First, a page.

The international response to the question of what to do with ‘minorities’ has been far from static, oscillating between assimilationist and protectionist attitudes. The current trend rests on a sharp turn from international law’s previously passive attitude towards diversity to one which values pluralism and recognizes the need to preserve identities of all groups in society. The impetuses for this were numerous, not least the stark recognition that unity of identities which the nation-state model pursued was simply not working either to protect the basic rights of some individuals or, fundamentally, to address the types of tensions and conflicts in the world which the international community sought to prevent. There have been signs, therefore, since the 1970s and 1980s that the international community has incorporated into its human rights rhetoric, activities and instruments, the ideal of respect for plurality of identities. Nonetheless, as this chapter demonstrates, the recent case law before the Human Rights Committee (HRC) and the European Court of Human Rights (ECtHR) do not always follow a preservation of identity approach. Although international law appears to have a pluralist vision, on closer examination this is rather limited.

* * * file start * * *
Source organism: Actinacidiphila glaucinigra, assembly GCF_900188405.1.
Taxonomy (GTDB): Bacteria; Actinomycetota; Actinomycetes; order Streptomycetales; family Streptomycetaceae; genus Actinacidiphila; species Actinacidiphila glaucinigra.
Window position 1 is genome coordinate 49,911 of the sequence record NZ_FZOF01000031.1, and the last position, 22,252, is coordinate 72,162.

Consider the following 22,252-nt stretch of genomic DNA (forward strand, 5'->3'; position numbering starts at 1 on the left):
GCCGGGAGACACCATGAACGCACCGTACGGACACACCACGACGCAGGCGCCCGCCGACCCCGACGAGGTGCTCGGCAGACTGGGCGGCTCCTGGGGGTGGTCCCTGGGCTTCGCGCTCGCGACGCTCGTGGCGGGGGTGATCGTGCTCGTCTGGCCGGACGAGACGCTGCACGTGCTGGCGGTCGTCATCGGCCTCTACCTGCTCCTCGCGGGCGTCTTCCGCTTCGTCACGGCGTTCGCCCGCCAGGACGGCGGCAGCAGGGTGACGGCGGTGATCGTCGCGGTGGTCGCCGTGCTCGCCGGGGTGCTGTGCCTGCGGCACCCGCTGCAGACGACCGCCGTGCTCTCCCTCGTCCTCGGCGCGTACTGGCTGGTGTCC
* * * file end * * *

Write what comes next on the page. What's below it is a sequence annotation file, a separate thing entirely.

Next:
|Title of host publication||International human rights law|
|Subtitle of host publication||60 years after the universal declaration of human rights|
|Editors||M Baderin, M Ssenyonjo|
|Place of Publication||London|
|Number of pages||18|
|ISBN (Print)||1315589400, 9781315589404|
|Publication status||Published - 1 Nov 2010|